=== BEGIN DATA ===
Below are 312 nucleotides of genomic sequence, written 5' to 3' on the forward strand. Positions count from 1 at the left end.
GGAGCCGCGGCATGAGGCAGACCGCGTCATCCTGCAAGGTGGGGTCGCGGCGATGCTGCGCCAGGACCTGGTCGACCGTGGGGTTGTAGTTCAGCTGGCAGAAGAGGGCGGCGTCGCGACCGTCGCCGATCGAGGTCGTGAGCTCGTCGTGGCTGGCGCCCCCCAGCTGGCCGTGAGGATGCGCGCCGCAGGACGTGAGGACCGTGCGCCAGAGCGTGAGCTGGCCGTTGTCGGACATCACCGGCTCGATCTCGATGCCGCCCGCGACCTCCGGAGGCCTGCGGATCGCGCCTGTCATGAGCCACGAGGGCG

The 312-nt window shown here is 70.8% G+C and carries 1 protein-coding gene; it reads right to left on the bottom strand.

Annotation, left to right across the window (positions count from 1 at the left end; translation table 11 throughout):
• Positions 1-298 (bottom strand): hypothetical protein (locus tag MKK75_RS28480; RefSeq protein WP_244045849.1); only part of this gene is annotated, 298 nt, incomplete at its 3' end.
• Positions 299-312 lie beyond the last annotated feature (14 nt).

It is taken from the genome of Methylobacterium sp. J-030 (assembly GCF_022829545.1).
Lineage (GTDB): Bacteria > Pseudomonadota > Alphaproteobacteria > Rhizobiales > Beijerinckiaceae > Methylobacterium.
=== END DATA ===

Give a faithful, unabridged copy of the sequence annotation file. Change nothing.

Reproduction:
Below are 312 nucleotides of genomic sequence, written 5' to 3' on the forward strand. Positions count from 1 at the left end.
GGAGCCGCGGCATGAGGCAGACCGCGTCATCCTGCAAGGTGGGGTCGCGGCGATGCTGCGCCAGGACCTGGTCGACCGTGGGGTTGTAGTTCAGCTGGCAGAAGAGGGCGGCGTCGCGACCGTCGCCGATCGAGGTCGTGAGCTCGTCGTGGCTGGCGCCCCCCAGCTGGCCGTGAGGATGCGCGCCGCAGGACGTGAGGACCGTGCGCCAGAGCGTGAGCTGGCCGTTGTCGGACATCACCGGCTCGATCTCGATGCCGCCCGCGACCTCCGGAGGCCTGCGGATCGCGCCTGTCATGAGCCACGAGGGCG

The 312-nt window shown here is 70.8% G+C and carries 1 protein-coding gene; it reads right to left on the bottom strand.

Annotation, left to right across the window (positions count from 1 at the left end; translation table 11 throughout):
• Positions 1-298 (bottom strand): hypothetical protein (locus tag MKK75_RS28480; RefSeq protein WP_244045849.1); only part of this gene is annotated, 298 nt, incomplete at its 3' end.
• Positions 299-312 lie beyond the last annotated feature (14 nt).

It is taken from the genome of Methylobacterium sp. J-030 (assembly GCF_022829545.1).
Lineage (GTDB): Bacteria > Pseudomonadota > Alphaproteobacteria > Rhizobiales > Beijerinckiaceae > Methylobacterium.